Tornadoes: "In terms of tornado activity in the US during 2020, the year will end up below-normal and, fortunately, this year has featured no EF-5 tornadoes which are the most powerful of all. ... The number of tornadoes recorded in the US by NOAA (at least on a preliminary basis) is 1245 and this is below the normal value of 1392 when compared to the mean of the base period 2005-2019. ... The 2020 US tornado season is that it featured no EF-5 tornadoes which are the most powerful of all. In fact, it has now been more than 7 years since the last EF-5 tornado struck in the US which was in Moore County, Oklahoma during May of 2013. According to NOAA, there have been a total of 36 EF-5 tornadoes in the US since 1970 with 14 of those occurring in the 1970s."
Bjorn Lomborg: Droughts: For drought, the IPCC concludes “there is low confidence in attributing changes in drought over global land areas since the mid-20th century to human influence” (IPCC 2013a, 871). Moreover, it concludes “there is low confidence in a global-scale observed trend in drought” with drought having “likely increased in the Mediterranean and West Africa and likely decreased in central North America and northwest Australia since 1950” (IPCC 2013a, 50). The IPCC repudiated previous findings from 2007, saying our “conclusions regarding global increasing trends in droughts since the 1970s are no longer supported” (IPCC 2013a, 44). This was because new data showed no increased global drought (Sheffield et al., 2012; van der Schrier et al. 2013), and one study even showed a persistent decline since 1982 (Hao et al., 2014), while the number of consecutive dry days has been declining for the last 90 years (Donat et al., 2013, 2112).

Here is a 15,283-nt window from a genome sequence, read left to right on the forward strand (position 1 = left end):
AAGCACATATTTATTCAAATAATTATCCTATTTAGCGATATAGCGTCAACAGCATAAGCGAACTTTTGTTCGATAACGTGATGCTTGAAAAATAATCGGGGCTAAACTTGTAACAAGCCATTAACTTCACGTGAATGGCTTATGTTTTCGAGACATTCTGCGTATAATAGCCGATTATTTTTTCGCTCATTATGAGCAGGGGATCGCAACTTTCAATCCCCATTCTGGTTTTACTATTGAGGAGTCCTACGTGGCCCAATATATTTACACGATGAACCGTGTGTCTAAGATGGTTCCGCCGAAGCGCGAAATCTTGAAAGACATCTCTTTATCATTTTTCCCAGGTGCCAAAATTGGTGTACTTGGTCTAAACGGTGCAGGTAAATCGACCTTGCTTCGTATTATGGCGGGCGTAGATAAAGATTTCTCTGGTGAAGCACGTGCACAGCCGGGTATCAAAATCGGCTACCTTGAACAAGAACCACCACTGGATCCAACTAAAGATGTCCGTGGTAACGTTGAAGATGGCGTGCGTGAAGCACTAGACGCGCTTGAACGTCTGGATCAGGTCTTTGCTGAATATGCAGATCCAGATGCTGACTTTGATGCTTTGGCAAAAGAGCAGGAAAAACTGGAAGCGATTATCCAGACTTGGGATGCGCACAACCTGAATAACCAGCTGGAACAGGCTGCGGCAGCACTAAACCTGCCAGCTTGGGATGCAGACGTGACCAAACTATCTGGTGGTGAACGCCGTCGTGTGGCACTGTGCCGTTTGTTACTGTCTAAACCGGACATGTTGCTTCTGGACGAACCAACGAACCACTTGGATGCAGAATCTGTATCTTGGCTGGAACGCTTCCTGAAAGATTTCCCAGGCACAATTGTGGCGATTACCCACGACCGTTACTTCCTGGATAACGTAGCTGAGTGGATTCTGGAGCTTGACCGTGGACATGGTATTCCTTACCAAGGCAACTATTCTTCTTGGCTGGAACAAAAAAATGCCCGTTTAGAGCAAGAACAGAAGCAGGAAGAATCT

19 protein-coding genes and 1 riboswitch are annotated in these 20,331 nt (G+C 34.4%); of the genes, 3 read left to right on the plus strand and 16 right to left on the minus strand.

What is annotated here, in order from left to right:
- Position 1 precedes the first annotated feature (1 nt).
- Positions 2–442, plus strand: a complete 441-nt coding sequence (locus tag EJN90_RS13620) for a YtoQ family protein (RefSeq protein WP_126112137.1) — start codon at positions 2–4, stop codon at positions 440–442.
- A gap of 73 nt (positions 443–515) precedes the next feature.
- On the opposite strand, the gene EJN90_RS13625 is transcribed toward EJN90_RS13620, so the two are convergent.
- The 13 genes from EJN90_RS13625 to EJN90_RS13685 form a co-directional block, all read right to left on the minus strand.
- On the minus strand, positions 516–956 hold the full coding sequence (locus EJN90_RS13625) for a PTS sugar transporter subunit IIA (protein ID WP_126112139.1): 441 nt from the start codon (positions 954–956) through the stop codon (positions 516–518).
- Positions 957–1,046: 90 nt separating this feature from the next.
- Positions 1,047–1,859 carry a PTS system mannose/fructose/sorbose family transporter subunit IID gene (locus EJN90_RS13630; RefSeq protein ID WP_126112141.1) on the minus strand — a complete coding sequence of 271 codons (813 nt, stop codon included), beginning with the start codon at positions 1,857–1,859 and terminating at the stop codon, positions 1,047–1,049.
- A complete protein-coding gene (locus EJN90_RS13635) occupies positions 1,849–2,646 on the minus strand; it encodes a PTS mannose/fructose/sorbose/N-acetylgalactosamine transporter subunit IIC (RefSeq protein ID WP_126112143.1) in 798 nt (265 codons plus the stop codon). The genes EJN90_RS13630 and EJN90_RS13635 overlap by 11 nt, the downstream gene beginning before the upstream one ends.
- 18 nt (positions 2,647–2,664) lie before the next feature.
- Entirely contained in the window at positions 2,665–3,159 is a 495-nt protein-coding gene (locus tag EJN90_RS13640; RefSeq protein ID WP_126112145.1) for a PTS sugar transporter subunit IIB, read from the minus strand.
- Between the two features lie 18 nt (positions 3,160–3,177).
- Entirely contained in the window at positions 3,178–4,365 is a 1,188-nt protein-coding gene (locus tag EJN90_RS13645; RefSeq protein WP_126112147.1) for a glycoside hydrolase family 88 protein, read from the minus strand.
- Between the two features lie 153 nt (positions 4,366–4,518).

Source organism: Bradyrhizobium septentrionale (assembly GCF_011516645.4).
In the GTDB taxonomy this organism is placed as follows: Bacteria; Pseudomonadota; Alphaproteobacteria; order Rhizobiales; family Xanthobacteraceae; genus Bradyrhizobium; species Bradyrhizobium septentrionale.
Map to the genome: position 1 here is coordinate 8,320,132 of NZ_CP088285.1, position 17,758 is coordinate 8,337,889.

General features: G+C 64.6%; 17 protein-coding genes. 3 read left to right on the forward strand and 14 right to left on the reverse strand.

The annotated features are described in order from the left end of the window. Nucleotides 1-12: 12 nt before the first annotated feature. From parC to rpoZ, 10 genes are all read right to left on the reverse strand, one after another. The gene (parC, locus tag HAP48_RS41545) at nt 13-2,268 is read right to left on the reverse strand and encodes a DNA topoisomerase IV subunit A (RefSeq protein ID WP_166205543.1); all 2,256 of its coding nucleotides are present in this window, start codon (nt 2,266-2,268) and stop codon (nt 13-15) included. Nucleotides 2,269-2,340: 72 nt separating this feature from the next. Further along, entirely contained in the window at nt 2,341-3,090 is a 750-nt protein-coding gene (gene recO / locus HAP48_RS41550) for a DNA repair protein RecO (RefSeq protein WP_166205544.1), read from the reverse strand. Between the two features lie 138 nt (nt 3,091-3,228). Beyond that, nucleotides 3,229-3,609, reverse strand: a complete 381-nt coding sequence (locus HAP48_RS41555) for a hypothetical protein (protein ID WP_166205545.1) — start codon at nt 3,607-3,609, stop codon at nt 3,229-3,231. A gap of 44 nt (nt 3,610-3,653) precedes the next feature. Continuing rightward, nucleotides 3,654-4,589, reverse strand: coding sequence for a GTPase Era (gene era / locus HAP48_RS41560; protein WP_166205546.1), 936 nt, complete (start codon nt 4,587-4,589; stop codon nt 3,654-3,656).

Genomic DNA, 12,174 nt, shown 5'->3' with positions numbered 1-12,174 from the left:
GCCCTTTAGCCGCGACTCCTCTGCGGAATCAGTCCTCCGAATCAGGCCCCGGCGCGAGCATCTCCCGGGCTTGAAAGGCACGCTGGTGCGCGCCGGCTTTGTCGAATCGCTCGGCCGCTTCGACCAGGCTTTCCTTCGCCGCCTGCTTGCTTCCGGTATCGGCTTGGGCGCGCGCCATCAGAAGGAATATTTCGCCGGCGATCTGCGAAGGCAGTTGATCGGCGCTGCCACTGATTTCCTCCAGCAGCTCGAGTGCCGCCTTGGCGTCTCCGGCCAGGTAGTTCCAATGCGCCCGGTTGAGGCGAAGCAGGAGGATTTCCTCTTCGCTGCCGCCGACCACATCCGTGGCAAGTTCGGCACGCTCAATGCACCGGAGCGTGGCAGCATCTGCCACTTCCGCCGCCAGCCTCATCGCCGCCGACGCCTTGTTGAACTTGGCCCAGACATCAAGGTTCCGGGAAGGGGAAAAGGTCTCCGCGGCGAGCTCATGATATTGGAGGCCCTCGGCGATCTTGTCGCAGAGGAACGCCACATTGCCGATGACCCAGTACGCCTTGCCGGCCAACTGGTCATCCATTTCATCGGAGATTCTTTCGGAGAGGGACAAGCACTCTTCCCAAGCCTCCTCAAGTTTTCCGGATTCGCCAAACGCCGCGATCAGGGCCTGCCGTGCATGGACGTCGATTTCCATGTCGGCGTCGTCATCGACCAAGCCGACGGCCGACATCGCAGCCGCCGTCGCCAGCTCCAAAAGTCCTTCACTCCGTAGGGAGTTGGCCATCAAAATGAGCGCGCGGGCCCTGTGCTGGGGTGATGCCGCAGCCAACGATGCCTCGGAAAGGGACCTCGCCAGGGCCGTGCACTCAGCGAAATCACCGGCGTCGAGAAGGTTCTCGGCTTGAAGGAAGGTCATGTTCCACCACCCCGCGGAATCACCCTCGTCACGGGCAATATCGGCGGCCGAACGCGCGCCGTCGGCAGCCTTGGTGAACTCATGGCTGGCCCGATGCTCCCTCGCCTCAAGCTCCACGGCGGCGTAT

Floods: The USGCRP summarizes the IPCC to say they “did not attribute changes in flooding to anthropogenic influence nor report detectable changes in flooding magnitude, duration, or frequency” (USGCRP 2017, 240).
Wildfires: While deforestation has reduced the amount of forests, it is likely that fires in forests have declined even in percentage of the remaining forest areas across the past century.
Hurricanes: The IPCC concludes that we cannot confidently attribute hurricanes to human influence: “There is low confidence in attribution of changes in tropical cyclone activity to human influence” (IPCC 2013a, 871). Indeed, globally, hurricanes are not getting more frequent: “current data sets indicate no significant observed trends in global tropical cyclone frequency over the past century” (
Sea level: Globally, over the past 30 years, rising sea levels have not resulted in more land underwater. Adding up all the coastal land lost and reclaimed, it turns out that the total coastal area has increased by more than 13,000 km² (Donchyts et al., 2016). This is perhaps most visibly the world's largest coast reclamation of the 80 km² of Palm Island and adjacent islands along the coast of Dubai, but across the world, many countries have shaped and extended their coastlines by land reclamation. Bangladesh, despite popular understanding, has net added about 480 km² of land in the face of sea level rise.
WWF International: "Transformative change is urgently needed in our productive sectors, including our food systems, forestry, fisheries, infrastructure and extractives, and in the finance sector. These transformations need to happen fast if we are to limit risks of higher restoration costs and irreversible damage, including new pandemics and species extinction. We must transform our food systems so that enough healthy and nutritious food is produced for all, within planetary boundaries."